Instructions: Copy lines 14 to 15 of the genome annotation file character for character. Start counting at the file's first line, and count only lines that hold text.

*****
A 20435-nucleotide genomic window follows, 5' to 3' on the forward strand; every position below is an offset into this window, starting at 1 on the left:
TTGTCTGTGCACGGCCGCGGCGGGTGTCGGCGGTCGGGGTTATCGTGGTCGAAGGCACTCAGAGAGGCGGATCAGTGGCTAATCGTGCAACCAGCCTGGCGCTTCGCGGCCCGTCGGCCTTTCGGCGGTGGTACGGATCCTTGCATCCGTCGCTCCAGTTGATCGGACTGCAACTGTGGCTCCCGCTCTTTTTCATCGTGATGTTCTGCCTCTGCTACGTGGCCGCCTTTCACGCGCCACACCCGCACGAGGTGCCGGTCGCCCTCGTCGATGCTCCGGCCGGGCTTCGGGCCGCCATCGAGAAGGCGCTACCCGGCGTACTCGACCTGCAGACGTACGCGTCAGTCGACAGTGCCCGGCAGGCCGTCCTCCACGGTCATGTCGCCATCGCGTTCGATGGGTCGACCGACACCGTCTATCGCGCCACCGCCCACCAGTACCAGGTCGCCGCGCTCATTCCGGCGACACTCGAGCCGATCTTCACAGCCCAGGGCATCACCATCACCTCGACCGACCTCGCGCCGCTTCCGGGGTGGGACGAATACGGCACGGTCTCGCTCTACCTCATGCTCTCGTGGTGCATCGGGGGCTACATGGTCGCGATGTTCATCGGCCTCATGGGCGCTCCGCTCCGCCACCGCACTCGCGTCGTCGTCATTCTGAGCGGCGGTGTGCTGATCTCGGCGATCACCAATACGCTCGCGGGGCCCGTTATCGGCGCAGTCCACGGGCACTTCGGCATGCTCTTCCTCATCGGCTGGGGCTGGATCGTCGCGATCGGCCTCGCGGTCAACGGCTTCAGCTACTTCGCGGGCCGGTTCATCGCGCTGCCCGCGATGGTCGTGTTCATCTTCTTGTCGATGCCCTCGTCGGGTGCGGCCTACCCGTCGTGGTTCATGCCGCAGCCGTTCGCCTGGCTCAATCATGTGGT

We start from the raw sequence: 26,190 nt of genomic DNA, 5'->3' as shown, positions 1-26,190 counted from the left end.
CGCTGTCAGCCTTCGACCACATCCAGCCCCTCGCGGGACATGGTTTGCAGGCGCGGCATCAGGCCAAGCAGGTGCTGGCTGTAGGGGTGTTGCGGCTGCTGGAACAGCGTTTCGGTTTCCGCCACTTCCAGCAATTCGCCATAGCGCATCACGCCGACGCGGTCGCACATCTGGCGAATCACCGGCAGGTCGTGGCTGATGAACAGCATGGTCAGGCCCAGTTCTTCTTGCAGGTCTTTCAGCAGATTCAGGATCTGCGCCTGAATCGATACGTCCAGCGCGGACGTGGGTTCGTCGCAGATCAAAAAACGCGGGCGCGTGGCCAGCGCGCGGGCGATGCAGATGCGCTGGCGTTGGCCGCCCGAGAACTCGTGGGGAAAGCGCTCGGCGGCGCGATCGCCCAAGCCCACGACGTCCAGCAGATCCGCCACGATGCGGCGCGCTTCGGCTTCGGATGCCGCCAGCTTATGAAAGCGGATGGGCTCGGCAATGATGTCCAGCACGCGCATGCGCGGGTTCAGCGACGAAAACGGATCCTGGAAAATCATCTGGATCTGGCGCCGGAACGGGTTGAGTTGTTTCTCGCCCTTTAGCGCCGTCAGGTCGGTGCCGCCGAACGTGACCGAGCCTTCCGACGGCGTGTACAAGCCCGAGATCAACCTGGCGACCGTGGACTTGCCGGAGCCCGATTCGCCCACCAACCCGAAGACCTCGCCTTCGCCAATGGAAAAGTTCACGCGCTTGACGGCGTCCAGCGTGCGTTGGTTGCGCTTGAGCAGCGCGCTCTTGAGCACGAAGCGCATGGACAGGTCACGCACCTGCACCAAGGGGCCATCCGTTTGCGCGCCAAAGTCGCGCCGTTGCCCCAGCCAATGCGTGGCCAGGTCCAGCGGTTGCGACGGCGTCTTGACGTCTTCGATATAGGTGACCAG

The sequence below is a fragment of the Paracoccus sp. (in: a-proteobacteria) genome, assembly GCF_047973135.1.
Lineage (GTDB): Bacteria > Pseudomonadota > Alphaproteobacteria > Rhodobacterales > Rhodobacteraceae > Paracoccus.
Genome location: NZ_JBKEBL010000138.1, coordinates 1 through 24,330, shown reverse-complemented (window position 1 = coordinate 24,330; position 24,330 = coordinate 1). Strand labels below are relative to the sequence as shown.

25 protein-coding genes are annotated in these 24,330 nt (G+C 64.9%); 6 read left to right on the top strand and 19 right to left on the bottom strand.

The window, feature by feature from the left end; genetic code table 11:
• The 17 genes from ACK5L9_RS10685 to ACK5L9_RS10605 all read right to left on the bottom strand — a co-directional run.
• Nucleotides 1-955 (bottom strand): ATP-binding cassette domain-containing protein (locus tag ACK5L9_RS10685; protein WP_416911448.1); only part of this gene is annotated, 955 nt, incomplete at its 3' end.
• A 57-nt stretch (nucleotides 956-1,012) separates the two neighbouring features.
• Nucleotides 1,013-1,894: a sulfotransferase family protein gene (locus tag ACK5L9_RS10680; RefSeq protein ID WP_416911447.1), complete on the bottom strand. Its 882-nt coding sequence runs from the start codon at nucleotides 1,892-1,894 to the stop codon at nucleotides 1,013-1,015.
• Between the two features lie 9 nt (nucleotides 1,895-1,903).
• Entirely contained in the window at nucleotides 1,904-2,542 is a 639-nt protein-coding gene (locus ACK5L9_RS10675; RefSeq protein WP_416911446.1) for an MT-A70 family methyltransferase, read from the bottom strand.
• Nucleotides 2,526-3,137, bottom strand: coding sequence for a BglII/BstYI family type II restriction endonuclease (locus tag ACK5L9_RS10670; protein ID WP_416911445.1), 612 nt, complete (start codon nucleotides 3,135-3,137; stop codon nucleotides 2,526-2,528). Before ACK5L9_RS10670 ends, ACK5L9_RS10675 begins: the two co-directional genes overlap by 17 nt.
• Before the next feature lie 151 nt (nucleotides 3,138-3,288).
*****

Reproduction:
• Between the two features lie 9 nt (nucleotides 1,895-1,903).
• Entirely contained in the window at nucleotides 1,904-2,542 is a 639-nt protein-coding gene (locus ACK5L9_RS10675; RefSeq protein WP_416911446.1) for an MT-A70 family methyltransferase, read from the bottom strand.